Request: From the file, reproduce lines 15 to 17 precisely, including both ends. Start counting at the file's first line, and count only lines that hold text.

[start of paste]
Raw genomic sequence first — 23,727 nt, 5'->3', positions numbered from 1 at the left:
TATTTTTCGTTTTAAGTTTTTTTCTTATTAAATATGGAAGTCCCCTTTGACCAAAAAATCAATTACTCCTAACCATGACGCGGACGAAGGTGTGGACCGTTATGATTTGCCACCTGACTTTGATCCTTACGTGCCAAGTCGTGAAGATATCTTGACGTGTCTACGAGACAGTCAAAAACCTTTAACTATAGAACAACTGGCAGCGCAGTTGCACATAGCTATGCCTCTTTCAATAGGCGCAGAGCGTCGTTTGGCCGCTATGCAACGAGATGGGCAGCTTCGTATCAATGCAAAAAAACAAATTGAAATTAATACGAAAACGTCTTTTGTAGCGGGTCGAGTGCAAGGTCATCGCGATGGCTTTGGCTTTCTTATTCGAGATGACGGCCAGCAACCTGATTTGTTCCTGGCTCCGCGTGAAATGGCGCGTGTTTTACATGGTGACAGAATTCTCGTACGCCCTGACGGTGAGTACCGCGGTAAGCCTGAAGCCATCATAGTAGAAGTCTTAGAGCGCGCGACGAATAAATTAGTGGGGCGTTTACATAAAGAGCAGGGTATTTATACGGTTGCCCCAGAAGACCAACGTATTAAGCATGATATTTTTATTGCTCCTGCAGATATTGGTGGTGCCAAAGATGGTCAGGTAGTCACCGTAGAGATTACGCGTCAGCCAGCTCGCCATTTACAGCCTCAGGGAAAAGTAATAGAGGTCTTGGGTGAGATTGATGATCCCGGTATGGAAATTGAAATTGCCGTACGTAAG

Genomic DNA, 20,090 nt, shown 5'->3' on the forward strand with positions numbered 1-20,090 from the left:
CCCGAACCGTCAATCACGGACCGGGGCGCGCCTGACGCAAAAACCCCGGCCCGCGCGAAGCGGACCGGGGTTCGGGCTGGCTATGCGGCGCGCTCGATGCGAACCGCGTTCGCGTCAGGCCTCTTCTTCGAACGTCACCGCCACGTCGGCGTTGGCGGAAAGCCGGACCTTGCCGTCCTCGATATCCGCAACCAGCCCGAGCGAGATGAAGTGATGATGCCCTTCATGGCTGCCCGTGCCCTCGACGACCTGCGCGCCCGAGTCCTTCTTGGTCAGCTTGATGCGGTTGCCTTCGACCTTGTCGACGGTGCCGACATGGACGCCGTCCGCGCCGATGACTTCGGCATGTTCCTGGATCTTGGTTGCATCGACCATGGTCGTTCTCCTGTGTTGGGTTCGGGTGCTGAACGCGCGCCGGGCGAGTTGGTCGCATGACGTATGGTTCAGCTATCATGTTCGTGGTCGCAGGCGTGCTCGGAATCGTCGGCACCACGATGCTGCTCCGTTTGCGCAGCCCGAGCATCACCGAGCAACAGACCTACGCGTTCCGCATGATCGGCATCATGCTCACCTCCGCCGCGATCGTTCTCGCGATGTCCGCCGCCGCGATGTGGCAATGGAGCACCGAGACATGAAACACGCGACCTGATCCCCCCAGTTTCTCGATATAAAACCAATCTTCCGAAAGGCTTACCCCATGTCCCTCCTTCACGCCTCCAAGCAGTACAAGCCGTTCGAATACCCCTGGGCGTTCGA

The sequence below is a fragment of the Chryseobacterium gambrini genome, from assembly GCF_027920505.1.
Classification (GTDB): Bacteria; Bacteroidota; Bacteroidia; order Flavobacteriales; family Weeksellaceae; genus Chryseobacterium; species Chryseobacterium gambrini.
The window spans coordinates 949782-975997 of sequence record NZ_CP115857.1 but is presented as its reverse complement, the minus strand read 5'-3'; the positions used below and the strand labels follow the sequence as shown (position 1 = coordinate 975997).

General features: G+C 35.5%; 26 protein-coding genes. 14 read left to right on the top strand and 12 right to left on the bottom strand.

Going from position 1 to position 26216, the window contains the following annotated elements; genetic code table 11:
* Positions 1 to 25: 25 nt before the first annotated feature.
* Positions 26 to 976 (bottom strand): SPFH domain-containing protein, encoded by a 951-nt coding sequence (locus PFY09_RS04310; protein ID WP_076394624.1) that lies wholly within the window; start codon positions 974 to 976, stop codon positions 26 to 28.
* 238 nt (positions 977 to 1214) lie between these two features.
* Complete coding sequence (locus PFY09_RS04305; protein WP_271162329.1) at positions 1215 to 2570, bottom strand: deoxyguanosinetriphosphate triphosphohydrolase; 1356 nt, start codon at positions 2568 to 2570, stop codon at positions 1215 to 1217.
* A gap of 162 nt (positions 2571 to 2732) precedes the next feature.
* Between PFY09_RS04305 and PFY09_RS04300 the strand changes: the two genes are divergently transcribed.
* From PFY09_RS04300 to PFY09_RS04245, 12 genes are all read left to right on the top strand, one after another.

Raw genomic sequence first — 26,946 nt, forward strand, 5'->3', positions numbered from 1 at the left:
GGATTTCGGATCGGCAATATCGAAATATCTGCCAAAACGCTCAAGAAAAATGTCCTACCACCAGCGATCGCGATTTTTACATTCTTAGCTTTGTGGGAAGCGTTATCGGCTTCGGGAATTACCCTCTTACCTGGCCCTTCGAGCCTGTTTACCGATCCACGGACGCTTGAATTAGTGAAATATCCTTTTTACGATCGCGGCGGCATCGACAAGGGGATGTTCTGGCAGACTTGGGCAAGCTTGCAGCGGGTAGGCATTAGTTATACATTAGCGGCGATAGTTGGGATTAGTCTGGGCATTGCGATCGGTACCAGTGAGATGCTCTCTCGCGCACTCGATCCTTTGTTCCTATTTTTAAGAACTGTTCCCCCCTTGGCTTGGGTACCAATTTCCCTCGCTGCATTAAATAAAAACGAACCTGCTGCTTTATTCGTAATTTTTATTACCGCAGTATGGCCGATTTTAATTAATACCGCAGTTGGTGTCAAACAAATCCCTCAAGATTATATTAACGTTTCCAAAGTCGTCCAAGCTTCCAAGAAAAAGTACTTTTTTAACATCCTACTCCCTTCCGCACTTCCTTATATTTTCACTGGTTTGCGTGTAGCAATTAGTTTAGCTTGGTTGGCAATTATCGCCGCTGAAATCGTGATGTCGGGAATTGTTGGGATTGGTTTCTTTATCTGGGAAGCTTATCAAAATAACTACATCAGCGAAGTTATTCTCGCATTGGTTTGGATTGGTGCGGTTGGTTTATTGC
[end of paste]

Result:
* Between PFY09_RS04305 and PFY09_RS04300 the strand changes: the two genes are divergently transcribed.
* From PFY09_RS04300 to PFY09_RS04245, 12 genes are all read left to right on the top strand, one after another.

Raw genomic sequence first — 26,946 nt, forward strand, 5'->3', positions numbered from 1 at the left: